From the English magazine Creative Camera (No. 1, 1990). This is mainly derived from a catalog that was put together about Klein for the Walker Art Center in Minneapolis the previous year, consisting of an essay and interview which will eventually be posted here separately. -– J.R.
One of the limitations of conventional film history, with its subdivisions of schools and movements, is that many interesting filmmakers who are unlucky enough to exist apart from neat categories tend to disappear between the cracks. The case of William Klein, whose film work has received negligible commentary (especially in English), can partially be explained by pointing to the things he is not — or at least not quite.
He is not quite “American” — although he was born in New York City in 1928, grew up near the intersection of 108th Street and Amsterdam Avenue, and has devoted a substantial part of his film work to American subjects. He is not quite “French” — although he moved to Paris in 1948 to study painting with Fernand Léger and has been based there ever since. He began making films in the 1950s, around the same time the French New Wave was gaining prominence, and he might provisionally be regarded as a member of the so-called Left Bank group, which included Chris Marker, Alain Resnais, and Agnes Varda. Read more
What does it mean to be, as Stanley Kwan’s title has it, Center Stage (1992)? Insofar as it’s possible to deal with the present moment — that is to say, the present pandemic moment — historically, I think that one of the most dubious and objectionable words repeatedly intoned with gravity by TV news commentators and pundits is in fact the word historic. Given an extra spin in some cases by American exceptionalism, even during a period when our President Donald Trump has opted out of many of our accords and treaties, it is used smugly and even narcissistically yet also quite vaguely to describe us and our current experience, as if to distinguish both as being somehow superior to or on a higher plain than those who preceded us or those who will come afterwards — our supposedly ahistoric (and therefore less important) grandparents and grandchildren and what they had or will have to deal with. This is arguably little more than a futile effort to legitimize and glamorize our inertia and helplessness by asserting that the mere fact that we’re alive during an awful period automatically makes us historical. Simply put, it’s our mute suffering that allegedly brings significance to our troubled times, not our existential decisions. Read more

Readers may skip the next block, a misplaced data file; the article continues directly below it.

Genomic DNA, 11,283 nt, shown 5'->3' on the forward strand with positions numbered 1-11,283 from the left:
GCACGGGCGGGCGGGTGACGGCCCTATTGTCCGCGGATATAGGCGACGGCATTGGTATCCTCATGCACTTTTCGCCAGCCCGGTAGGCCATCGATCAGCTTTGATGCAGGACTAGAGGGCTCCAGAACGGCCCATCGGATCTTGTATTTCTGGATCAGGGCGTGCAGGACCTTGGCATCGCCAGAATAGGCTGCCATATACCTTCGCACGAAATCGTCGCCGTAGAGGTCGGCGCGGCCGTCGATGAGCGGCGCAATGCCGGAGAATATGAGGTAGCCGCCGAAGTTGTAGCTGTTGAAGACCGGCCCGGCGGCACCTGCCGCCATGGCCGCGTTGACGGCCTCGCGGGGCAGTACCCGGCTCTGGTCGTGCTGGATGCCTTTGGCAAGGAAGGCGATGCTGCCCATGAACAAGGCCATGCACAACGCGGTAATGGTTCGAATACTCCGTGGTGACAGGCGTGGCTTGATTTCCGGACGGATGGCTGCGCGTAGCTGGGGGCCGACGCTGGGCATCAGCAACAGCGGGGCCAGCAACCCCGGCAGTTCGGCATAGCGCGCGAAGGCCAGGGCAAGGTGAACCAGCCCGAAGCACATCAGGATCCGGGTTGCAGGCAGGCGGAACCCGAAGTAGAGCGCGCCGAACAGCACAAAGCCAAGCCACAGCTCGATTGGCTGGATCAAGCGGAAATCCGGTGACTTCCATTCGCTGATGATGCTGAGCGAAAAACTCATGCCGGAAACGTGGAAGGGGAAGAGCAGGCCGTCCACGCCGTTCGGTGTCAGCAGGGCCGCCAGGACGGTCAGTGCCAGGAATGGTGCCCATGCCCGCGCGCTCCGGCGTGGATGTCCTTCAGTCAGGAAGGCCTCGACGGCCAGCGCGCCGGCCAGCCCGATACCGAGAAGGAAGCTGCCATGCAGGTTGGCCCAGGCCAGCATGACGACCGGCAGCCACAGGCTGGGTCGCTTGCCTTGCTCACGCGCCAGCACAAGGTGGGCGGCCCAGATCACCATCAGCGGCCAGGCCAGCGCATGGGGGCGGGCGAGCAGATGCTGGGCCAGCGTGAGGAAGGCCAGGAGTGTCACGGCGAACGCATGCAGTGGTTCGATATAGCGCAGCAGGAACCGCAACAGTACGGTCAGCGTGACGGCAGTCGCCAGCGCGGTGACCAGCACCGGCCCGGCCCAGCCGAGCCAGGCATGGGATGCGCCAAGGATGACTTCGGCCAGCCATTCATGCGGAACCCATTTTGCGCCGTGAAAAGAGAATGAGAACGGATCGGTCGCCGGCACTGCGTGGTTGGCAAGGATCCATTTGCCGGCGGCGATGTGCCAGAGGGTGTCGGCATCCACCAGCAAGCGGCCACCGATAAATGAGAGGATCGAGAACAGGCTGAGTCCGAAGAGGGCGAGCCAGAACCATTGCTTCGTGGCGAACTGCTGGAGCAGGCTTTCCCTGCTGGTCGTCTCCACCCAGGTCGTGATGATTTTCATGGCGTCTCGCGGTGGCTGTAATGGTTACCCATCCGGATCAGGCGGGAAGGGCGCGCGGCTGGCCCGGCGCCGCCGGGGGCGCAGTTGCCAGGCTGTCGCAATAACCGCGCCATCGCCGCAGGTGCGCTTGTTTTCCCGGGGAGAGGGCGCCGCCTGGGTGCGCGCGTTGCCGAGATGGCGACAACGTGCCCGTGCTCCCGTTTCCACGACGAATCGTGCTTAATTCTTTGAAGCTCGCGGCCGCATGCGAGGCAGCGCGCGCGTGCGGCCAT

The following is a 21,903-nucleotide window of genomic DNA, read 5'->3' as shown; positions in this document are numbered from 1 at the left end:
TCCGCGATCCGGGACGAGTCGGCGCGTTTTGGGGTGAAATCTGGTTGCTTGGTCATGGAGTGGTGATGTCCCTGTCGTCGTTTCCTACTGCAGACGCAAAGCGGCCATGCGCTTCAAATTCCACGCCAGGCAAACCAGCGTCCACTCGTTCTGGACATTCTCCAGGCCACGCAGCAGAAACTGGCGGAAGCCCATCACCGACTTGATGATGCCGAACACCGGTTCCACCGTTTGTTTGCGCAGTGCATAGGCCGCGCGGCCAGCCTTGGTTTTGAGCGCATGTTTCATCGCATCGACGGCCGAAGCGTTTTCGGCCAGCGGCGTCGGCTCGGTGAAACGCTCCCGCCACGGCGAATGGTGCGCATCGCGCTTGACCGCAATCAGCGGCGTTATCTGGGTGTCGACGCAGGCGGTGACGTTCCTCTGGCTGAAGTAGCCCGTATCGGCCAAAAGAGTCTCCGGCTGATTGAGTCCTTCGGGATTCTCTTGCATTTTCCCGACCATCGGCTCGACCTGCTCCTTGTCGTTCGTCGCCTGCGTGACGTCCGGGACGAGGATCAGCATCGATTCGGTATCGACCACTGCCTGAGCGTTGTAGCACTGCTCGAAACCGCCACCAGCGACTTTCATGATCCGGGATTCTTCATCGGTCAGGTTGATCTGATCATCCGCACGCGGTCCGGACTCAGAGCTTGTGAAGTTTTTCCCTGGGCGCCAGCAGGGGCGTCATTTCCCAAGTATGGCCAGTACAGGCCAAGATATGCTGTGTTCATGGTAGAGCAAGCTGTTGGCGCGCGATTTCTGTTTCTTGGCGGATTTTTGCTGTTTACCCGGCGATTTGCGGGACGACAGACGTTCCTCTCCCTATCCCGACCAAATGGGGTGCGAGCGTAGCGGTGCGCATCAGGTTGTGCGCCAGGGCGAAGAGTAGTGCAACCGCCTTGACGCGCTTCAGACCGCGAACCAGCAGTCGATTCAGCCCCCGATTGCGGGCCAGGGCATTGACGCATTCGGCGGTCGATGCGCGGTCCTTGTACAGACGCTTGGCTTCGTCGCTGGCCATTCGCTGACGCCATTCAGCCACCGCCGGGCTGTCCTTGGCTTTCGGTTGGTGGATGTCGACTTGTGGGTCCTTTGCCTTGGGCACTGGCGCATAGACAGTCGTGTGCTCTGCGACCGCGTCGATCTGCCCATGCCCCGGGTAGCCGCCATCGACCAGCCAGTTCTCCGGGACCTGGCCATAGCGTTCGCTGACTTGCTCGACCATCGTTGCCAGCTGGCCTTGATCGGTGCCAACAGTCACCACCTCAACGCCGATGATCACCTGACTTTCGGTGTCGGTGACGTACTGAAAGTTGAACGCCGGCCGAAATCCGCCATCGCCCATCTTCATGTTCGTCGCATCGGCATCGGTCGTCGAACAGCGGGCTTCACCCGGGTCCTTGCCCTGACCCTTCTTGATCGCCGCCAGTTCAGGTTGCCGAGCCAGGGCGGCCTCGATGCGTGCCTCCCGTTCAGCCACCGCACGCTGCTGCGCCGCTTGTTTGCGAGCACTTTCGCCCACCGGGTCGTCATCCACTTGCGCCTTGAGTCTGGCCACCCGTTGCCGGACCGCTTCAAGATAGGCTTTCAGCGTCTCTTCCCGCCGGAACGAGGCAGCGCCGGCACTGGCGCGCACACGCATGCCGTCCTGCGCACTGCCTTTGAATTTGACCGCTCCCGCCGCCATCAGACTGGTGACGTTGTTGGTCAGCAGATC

From the Chicago Reader (December 18, 1998). — J.R.
Rating *** A must see
Directed by James Benning
what we see is determined to a large extent by what we hear you can verify this proposition by a simple experiment turn off the sound track of your television set and substitute an arbitrary sound track prerecorded on your tape recorder street sounds music conversation recordings of other television programs you will find that the arbitrary sound track seems to be appropriate and is in fact determining your interpretation of the film track on screen people running for a bus in piccadilly with a sound track of machine-gun fire looks like 1917 petrograde — William S. Burroughs, The Ticket That Exploded
Although James Benning’s most recent experimental feature, Utopia, doesn’t literally reproduce Burroughs’s experiment, it does call it to mind. An opening title describes Benning’s effort as a combination of “images…found in the desert landscape from Death Valley south to and crossing the Mexican border” with the entire sound track of the English-language version of Richard Dindo’s 1994 Swiss documentary, Ernesto Che Guevara, the Bolivian Journal — an appropriation that, as the same title explains, was made without permission. (Some years ago the animator George Griffin appropriated the sound track of a Tom & Jerry cartoon for his own short animated film, Flying Fur.) Read more
Quentin Tarantino’s second feature (1994), a chronologically scrambled collection of interlocking crime stories, extracts most of its kicks from other movies and TV shows. Despite all its thematic nudges about redemption and second chances its true agenda is the flip side of Forrest Gump: to make the media-savvy viewer the real hero of the story. A wet dream for 14-year-old male closet queens (or, perhaps more accurately, the 14-year-old male closet queen in each of us), this smart-alecky movie sparkles with canny twists and turns. John Travolta, Samuel L. Jackson, Bruce Willis, and Harvey Keitel vibrate with high-voltage star power, while Uma Thurman, Ving Rhames, Maria de Medeiros, Tim Roth, and Amanda Plummer amply fill out the remaining scenery. The overall project is evident: to evict real life and real people from the art film and replace them with generic teases and assorted hommages. Don’t expect any of the life experiences of the old movie sources to leak through; punchy, flamboyant surface is all. R, 154 min. (JR)